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International Commerce


Sound and expanding international commerce is essential to the continued expansion of the economy of the United States and to the greater prosperity and strength of all nations. Mutually beneficial trade raises standards of living by providing people with more goods at less real cost, by raising productivity, and by increasing economic efficiency through competition.

The United States has a vital stake in promoting measures to achieve the greatest possible relaxation of discriminatory and restrictive trade and investment practices. These discriminatory and restrictive practices reduce the flow of goods and services, reduce the volume of international payments and obstruct optimal efficiency in production, distribution and economic growth.

The United States government should promote these goals, consistent with the national interest, to maintain a strong, healthy, competitive, free market economy at home.

The transportation of goods in international commerce should not be hampered by regressive or discriminatory laws, regulations or policies in the areas of licensing, entry, taxation, equipment utilization and labor.

Equality of treatment and opportunity for United States motor carriers should be maintained in the international freight market. The U.S. government should maintain a policy of requiring foreign countries to provide U.S. motor carriers opportunity and treatment equivalent to that treatment received by carriers from a foreign country operating in the United States.

The U.S. government should also insure that U.S. motor carriers operating in a foreign country have the same opportunity and treatment enjoyed by domestic carriers of that country, or national treatment. Foreign carriers operating on U.S. roads should be subject to the same regulations and responsibilities by which U.S. carriers are expected to abide.

All laws and regulations affecting the trucking industry should address the impact that these rules will have on the United States and on the standing U.S. motor carriers and allied industries will have in the international marketplace.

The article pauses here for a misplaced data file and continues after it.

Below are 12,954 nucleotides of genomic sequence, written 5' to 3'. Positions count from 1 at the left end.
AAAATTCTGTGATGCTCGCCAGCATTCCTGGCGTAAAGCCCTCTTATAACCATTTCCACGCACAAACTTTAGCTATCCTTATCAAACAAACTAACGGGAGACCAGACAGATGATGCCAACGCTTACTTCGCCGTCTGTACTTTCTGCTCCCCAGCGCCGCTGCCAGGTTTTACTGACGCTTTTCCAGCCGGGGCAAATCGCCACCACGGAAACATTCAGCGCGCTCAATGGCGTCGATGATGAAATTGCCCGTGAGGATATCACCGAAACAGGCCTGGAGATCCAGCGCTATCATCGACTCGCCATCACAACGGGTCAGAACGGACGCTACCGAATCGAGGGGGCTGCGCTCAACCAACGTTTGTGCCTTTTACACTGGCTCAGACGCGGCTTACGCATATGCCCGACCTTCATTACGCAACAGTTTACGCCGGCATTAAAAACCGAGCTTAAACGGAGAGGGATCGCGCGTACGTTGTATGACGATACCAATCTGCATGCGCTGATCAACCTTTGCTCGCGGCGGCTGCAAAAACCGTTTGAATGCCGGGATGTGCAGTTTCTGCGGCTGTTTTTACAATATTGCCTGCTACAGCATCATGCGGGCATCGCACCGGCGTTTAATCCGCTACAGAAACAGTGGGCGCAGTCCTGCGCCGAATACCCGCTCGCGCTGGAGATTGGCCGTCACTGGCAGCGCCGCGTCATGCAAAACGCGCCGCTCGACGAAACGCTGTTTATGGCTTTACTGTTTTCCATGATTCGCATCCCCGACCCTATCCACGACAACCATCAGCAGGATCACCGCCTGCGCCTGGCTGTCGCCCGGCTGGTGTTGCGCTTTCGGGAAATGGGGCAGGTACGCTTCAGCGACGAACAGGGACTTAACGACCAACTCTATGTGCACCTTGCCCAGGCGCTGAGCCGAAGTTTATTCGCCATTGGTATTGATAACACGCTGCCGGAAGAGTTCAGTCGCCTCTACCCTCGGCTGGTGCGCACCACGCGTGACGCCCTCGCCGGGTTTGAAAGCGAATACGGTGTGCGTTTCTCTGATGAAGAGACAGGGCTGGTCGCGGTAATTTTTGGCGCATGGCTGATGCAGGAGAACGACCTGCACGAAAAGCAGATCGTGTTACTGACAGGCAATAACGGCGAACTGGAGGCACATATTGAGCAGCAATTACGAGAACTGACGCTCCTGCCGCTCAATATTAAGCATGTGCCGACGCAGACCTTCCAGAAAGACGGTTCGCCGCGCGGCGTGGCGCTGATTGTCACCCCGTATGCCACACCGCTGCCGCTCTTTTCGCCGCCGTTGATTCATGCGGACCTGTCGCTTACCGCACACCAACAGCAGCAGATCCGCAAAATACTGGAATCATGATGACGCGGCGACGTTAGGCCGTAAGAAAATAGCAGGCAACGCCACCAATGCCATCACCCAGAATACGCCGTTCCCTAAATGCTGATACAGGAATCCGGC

NAFTA

In recent years, an increasing number of TCA members have been affected by government policies concerning international transportation and trade policy. The TCA general policy on international issues is "reciprocity". The following applies this principle to specific issues as they relate to the North American Free Trade Agreement (NAFTA) and adopts new policy in the area of equipment imports and immigration:

  1. Ownership: Eliminate Mexican and U.S. restrictions immediately, or in the interim, provide U.S. citizens with the reciprocal rights Mexican citizens enjoy in the U.S., i.e., minority ownership.
  2. Access: Immediate reciprocity for U.S. on Mexican frontier zone access; and phase in of interior access based on infrastructure development in Mexico. Progress should be measured by the bilateral transportation working group and access granted based on further infrastructure development.
  3. Economic Regulation: The NAFTA cannot be used to revise economic regulation on the Federal or State level.
  4. Immigration: Permit the use of non-national drivers for international freight movements, not for domestic movements. Qualified aliens should be permitted to immigrate into the U.S. for the purpose of taking permanent driver positions during times of driver shortages.
  5. Customs: Increase border inspection facilities; expand and harmonize hours of operation; dedicate existing commercial user fees to improvements in Customs facilities; and establish uniform electronic filing systems.

Containers

TCA supports the use and development of intermodal freight containers and seeks to be included in the full utilization of this modern tool of international trade. In order to fully participate in the international movement of containers, the following goals must be realized:

  1. External dimensions must be compatible with U.S. highway size regulations;
  2. Gross and axle weight limits must be compatible with U.S. weight regulations;
  3. Codes and their applications must be compatible with general trucking practices;
  4. Markings must be clearly recognizable and in harmony with U.S. practices;
  5. Work rules and practices must be compatible with normal trucking operations;
  6. Liability for containers and their contents should be on parity with that of other transport modes;
  7. Safety requirements should not discriminate against trucks;
  8. Security requirements should conform to trucking industry standards and practices;
  9. Equal treatment with other transport modes vis--vis all applicable customs, duties, and importation rules and regulations;
  10. Inspection and certification should be reasonable, non-conflicting and modally non-discriminatory; and
  11. Cost for repairs and maintenance should be fair and reasonably allocated among the modes.

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